Saturday, January 18, 2014

Sewing with Certainty #5 Creating your Own Designs

I missed a few of the Sewing with Certainty @ Quilty Habit link-ups but I am back for #5 and I have to say this one gets me excited!
November 2013 - February 2014!

I am all about creating my own designs.  For me patterns are a great learning tool.  They are an effective way to learn and perfect a technique but when it comes to making quilts I usually prefer to do my own thing.  

One of my favorite quilts I designed.
When starting a new quilt I typically have some sort of inspiration as my starting point.  I get my inspiration from many places including drawings, photographs, pinterest, blogs and my job.  I am lucky enough to work at a quilt shop  and since I love color one of my main jobs is creating fabric kits and pulling fabrics for custom layer cakes and jelly rolls that we make in-house (although we call them something else since those are Moda's terms).

Picking 40 fabrics for a pre-cut bundle
A good example for me is the above grouping of fabric I pulled for a layer cake which inspired me to make a quilt out of similar colors myself.  The following stack is fabric from my stash that I pulled to resemble the fabrics I picked for the pre-cuts at the store. I also added some lighter fabrics that I plan on incorporating into the background pieces. I haven't fully decided if I will use all these fabrics but it is the start to my process.

When it comes to actually designing the quilt I can be a bit of a disaster.  Sometimes I plan ahead using graph paper and notebooks but the problem is I tend to keep my notes in about 10 different notebooks - whichever is closest to me at the time - and they usually end up being covered in doodles, drawings and small scribbles of additional notes.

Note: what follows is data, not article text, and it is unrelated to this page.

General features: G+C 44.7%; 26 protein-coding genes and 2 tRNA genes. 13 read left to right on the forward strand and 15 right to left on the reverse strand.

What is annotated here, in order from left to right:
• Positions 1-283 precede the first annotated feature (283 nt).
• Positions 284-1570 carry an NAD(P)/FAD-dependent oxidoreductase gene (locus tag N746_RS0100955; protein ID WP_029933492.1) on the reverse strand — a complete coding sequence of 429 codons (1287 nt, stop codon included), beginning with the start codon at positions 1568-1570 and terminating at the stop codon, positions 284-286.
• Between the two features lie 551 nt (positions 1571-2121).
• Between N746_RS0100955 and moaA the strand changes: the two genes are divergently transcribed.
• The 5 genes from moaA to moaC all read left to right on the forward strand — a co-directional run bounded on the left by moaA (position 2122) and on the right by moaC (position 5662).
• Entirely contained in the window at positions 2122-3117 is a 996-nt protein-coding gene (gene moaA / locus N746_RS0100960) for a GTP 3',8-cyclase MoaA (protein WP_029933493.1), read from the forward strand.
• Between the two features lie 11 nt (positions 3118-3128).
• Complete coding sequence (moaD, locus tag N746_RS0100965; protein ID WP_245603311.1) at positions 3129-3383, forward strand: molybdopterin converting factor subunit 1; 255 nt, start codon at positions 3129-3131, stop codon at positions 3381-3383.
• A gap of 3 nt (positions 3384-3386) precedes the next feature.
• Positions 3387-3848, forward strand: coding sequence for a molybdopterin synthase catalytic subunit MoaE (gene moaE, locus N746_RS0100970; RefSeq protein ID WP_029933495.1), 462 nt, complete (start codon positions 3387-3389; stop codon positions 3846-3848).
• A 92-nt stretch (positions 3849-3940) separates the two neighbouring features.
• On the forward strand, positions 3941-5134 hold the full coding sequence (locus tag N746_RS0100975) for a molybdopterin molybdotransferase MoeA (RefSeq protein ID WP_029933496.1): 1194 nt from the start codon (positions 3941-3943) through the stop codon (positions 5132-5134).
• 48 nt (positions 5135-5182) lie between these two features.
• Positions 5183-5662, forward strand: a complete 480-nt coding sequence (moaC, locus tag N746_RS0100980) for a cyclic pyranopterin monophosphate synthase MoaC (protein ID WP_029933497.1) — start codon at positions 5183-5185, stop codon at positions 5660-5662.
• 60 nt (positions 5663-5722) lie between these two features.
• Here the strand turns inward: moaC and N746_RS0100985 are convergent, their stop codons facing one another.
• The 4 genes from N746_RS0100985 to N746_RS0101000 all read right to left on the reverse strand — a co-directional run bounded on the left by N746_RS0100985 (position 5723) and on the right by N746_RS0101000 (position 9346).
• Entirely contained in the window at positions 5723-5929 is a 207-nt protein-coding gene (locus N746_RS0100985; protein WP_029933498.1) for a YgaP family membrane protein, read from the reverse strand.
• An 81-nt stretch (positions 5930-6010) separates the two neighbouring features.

These are literally all notebooks/sketchbooks I either pulled from my sewing room or had in the room with me ... I have more - meaning I think I might have a problem.
Unfortunately for my sanity (and my husband's) I used to plan very little of my quilts in advance.  I just plan a basic structure or have a scribble of what I want it to look like and wing it. Not saying it doesn't work well - the Sun Quilt and Cat and the Hat quilts I made both kind of started that way but it does sometimes lead to trouble and headaches.

There is good news though because now that I am actually trying to design quilts that I can turn into patterns I have gotten better at being more organized and more thoughtful about the actual process of the design.  (I recently finished a quilt that I cannot wait to share and will be releasing a pattern with it too!)

I hope you enjoyed a glimpse into my design process - in actuality I could probably write quite a few posts on the subject but for now I will leave it at this.

Wishing you a wonderful day!



  1. Thanks sew much for sharing your experiences! I am sew happy to hear your quilt is finished and the pattern will soon be available. Sure enjoyed seeing all the inspiring pictures of fabric and especially your drawings!

  2. I've loved seeing into your design process, which I find hard to describe in words! Thanks for sharing it. And I love that starburst quilt. Quite a striking design.

  3. Awesome! Thanks for a peek into your mind :)

  4. Wow, you are quite an artist! Look at those sketch books and such pretty quilt beginnings too. I like your fabric stack too. Designing a quilt - sometimes they only seem to take on a life as you go along, other times you have a good idea of how it will finish up. Looking forward to seeing your latest quilt.

  5. That's so funny! I totally have the notebook problem. I'm forever trying to remember where I was when I doodled out a plan because that often means I can narrow down which notebook it might be in. I carry one around with me, but I never seem to use it. Go figure!

  6. Your post was wonderful, but after I read "I work in a quilt store" I kinda zoned out and had a hard time paying attention to the rest because my mind was going, "Damn I'm jealous!" the whole time : P Looking forward to seeing the new pattern when you release it!